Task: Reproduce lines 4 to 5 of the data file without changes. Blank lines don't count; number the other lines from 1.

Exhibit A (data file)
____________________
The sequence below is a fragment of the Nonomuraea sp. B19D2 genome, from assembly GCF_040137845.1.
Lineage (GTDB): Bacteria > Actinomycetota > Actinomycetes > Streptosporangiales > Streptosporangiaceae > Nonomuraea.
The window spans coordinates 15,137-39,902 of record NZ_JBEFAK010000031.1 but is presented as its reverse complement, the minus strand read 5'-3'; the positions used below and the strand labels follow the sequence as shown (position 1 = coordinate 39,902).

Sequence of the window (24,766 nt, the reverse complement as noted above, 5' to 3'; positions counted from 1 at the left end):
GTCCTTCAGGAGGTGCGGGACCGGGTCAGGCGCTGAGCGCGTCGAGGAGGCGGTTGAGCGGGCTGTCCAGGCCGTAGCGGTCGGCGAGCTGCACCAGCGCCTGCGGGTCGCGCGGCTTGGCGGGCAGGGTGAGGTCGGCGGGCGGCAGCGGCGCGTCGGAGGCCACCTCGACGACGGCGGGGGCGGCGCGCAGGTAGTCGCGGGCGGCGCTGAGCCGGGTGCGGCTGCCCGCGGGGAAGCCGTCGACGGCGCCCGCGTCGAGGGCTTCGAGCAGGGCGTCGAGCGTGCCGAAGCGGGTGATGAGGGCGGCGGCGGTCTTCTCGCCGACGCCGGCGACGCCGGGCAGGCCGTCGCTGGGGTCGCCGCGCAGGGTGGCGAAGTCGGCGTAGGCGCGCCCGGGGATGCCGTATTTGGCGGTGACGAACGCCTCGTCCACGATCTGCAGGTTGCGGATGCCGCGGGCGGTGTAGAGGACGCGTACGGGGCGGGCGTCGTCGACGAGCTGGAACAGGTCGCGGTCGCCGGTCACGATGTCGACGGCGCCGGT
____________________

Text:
Sequence of the window (24,766 nt, the reverse complement as noted above, 5' to 3'; positions counted from 1 at the left end):
GTCCTTCAGGAGGTGCGGGACCGGGTCAGGCGCTGAGCGCGTCGAGGAGGCGGTTGAGCGGGCTGTCCAGGCCGTAGCGGTCGGCGAGCTGCACCAGCGCCTGCGGGTCGCGCGGCTTGGCGGGCAGGGTGAGGTCGGCGGGCGGCAGCGGCGCGTCGGAGGCCACCTCGACGACGGCGGGGGCGGCGCGCAGGTAGTCGCGGGCGGCGCTGAGCCGGGTGCGGCTGCCCGCGGGGAAGCCGTCGACGGCGCCCGCGTCGAGGGCTTCGAGCAGGGCGTCGAGCGTGCCGAAGCGGGTGATGAGGGCGGCGGCGGTCTTCTCGCCGACGCCGGCGACGCCGGGCAGGCCGTCGCTGGGGTCGCCGCGCAGGGTGGCGAAGTCGGCGTAGGCGCGCCCGGGGATGCCGTATTTGGCGGTGACGAACGCCTCGTCCACGATCTGCAGGTTGCGGATGCCGCGGGCGGTGTAGAGGACGCGTACGGGGCGGGCGTCGTCGACGAGCTGGAACAGGTCGCGGTCGCCGGTCACGATGTCGACGGCGCCGGT